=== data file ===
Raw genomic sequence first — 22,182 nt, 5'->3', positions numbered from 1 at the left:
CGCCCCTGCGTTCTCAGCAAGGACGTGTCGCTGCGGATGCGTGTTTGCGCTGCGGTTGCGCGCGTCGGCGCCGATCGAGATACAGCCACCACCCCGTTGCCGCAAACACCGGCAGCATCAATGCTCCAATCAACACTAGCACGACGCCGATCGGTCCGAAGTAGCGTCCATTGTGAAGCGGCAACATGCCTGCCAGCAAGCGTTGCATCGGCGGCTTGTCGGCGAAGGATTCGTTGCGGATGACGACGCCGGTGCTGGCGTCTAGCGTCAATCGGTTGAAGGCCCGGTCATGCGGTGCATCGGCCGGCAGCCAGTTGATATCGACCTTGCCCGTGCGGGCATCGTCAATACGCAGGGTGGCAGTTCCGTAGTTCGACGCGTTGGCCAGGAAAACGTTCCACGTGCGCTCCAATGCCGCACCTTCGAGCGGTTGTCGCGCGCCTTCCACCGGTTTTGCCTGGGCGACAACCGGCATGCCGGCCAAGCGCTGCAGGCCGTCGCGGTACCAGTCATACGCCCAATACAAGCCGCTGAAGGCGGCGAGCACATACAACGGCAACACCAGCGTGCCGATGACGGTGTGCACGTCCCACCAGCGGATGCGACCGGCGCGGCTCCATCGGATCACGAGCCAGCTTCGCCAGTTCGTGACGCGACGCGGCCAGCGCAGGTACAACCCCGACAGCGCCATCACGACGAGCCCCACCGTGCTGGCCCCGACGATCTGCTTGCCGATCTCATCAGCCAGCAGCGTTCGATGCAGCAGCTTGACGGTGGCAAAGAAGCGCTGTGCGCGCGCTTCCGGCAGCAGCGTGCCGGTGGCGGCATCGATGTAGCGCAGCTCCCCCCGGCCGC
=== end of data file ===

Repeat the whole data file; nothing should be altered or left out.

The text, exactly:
Raw genomic sequence first — 22,182 nt, 5'->3', positions numbered from 1 at the left:
CGCCCCTGCGTTCTCAGCAAGGACGTGTCGCTGCGGATGCGTGTTTGCGCTGCGGTTGCGCGCGTCGGCGCCGATCGAGATACAGCCACCACCCCGTTGCCGCAAACACCGGCAGCATCAATGCTCCAATCAACACTAGCACGACGCCGATCGGTCCGAAGTAGCGTCCATTGTGAAGCGGCAACATGCCTGCCAGCAAGCGTTGCATCGGCGGCTTGTCGGCGAAGGATTCGTTGCGGATGACGACGCCGGTGCTGGCGTCTAGCGTCAATCGGTTGAAGGCCCGGTCATGCGGTGCATCGGCCGGCAGCCAGTTGATATCGACCTTGCCCGTGCGGGCATCGTCAATACGCAGGGTGGCAGTTCCGTAGTTCGACGCGTTGGCCAGGAAAACGTTCCACGTGCGCTCCAATGCCGCACCTTCGAGCGGTTGTCGCGCGCCTTCCACCGGTTTTGCCTGGGCGACAACCGGCATGCCGGCCAAGCGCTGCAGGCCGTCGCGGTACCAGTCATACGCCCAATACAAGCCGCTGAAGGCGGCGAGCACATACAACGGCAACACCAGCGTGCCGATGACGGTGTGCACGTCCCACCAGCGGATGCGACCGGCGCGGCTCCATCGGATCACGAGCCAGCTTCGCCAGTTCGTGACGCGACGCGGCCAGCGCAGGTACAACCCCGACAGCGCCATCACGACGAGCCCCACCGTGCTGGCCCCGACGATCTGCTTGCCGATCTCATCAGCCAGCAGCGTTCGATGCAGCAGCTTGACGGTGGCAAAGAAGCGCTGTGCGCGCGCTTCCGGCAGCAGCGTGCCGGTGGCGGCATCGATGTAGCGCAGCTCCCCCCGGCCGC